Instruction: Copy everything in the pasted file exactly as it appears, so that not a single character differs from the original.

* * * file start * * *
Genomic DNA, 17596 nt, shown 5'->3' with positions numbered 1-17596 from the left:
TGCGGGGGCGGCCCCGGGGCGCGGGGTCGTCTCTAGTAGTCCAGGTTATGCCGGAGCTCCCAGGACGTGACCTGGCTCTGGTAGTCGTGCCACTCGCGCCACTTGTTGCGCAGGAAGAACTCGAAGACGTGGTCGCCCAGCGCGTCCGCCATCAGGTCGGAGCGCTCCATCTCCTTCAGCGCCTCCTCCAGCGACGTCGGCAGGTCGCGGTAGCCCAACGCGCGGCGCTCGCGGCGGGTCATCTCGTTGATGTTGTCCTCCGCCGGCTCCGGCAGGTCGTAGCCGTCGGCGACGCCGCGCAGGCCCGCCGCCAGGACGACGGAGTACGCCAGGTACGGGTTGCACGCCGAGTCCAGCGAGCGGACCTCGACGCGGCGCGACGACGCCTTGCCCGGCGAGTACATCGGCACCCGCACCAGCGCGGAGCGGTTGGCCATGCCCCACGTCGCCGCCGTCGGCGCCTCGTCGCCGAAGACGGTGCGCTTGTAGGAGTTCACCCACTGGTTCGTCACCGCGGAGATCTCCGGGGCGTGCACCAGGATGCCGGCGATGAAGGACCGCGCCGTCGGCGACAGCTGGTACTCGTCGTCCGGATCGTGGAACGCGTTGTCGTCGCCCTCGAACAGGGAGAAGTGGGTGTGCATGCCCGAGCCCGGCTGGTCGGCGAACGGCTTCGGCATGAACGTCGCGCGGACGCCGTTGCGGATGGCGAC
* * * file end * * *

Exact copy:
Genomic DNA, 17596 nt, shown 5'->3' with positions numbered 1-17596 from the left:
TGCGGGGGCGGCCCCGGGGCGCGGGGTCGTCTCTAGTAGTCCAGGTTATGCCGGAGCTCCCAGGACGTGACCTGGCTCTGGTAGTCGTGCCACTCGCGCCACTTGTTGCGCAGGAAGAACTCGAAGACGTGGTCGCCCAGCGCGTCCGCCATCAGGTCGGAGCGCTCCATCTCCTTCAGCGCCTCCTCCAGCGACGTCGGCAGGTCGCGGTAGCCCAACGCGCGGCGCTCGCGGCGGGTCATCTCGTTGATGTTGTCCTCCGCCGGCTCCGGCAGGTCGTAGCCGTCGGCGACGCCGCGCAGGCCCGCCGCCAGGACGACGGAGTACGCCAGGTACGGGTTGCACGCCGAGTCCAGCGAGCGGACCTCGACGCGGCGCGACGACGCCTTGCCCGGCGAGTACATCGGCACCCGCACCAGCGCGGAGCGGTTGGCCATGCCCCACGTCGCCGCCGTCGGCGCCTCGTCGCCGAAGACGGTGCGCTTGTAGGAGTTCACCCACTGGTTCGTCACCGCGGAGATCTCCGGGGCGTGCACCAGGATGCCGGCGATGAAGGACCGCGCCGTCGGCGACAGCTGGTACTCGTCGTCCGGATCGTGGAACGCGTTGTCGTCGCCCTCGAACAGGGAGAAGTGGGTGTGCATGCCCGAGCCCGGCTGGTCGGCGAACGGCTTCGGCATGAACGTCGCGCGGACGCCGTTGCGGATGGCGAC